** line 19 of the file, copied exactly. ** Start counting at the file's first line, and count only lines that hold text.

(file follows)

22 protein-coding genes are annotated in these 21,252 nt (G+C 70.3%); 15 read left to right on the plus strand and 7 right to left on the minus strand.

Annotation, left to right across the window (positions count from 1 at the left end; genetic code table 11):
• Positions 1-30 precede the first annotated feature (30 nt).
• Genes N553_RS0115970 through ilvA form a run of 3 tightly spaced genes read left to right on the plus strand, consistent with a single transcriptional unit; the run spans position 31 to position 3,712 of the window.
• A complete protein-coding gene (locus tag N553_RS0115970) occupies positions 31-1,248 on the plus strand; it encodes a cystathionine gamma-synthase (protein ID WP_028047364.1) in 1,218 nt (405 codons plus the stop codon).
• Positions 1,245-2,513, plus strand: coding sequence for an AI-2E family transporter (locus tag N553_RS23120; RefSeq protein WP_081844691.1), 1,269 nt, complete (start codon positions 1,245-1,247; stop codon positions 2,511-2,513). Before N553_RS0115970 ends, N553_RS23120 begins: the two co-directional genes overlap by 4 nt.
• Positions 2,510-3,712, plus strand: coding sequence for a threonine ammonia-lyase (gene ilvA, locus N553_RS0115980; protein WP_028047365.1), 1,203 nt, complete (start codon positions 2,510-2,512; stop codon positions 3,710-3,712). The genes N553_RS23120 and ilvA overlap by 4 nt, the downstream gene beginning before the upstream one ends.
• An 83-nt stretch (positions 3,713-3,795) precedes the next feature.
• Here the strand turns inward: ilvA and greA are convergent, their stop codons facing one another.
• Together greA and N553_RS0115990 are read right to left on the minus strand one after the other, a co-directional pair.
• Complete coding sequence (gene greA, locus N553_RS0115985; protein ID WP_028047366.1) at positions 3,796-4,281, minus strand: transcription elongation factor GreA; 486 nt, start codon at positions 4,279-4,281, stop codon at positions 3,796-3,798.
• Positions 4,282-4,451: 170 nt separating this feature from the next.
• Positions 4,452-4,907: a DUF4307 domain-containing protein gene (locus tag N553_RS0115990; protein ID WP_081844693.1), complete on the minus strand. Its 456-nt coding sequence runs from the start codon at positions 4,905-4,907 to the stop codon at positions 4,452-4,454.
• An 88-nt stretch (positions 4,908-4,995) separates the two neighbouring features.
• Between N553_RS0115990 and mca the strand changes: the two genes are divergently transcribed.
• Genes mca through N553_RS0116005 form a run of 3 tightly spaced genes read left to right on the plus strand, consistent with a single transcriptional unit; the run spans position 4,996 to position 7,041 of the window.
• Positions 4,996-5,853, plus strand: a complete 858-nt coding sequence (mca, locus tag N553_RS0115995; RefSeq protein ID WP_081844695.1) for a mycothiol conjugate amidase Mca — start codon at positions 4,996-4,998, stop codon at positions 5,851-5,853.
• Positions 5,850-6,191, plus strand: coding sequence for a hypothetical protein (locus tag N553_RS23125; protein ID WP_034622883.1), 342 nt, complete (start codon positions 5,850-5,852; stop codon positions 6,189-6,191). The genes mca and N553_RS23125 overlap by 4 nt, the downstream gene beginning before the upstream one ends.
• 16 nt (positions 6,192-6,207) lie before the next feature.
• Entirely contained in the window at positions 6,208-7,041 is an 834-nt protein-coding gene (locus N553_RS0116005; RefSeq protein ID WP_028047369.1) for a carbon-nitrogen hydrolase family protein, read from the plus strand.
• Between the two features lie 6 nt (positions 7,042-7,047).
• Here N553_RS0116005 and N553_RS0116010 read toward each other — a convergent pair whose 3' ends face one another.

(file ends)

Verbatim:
• 16 nt (positions 6,192-6,207) lie before the next feature.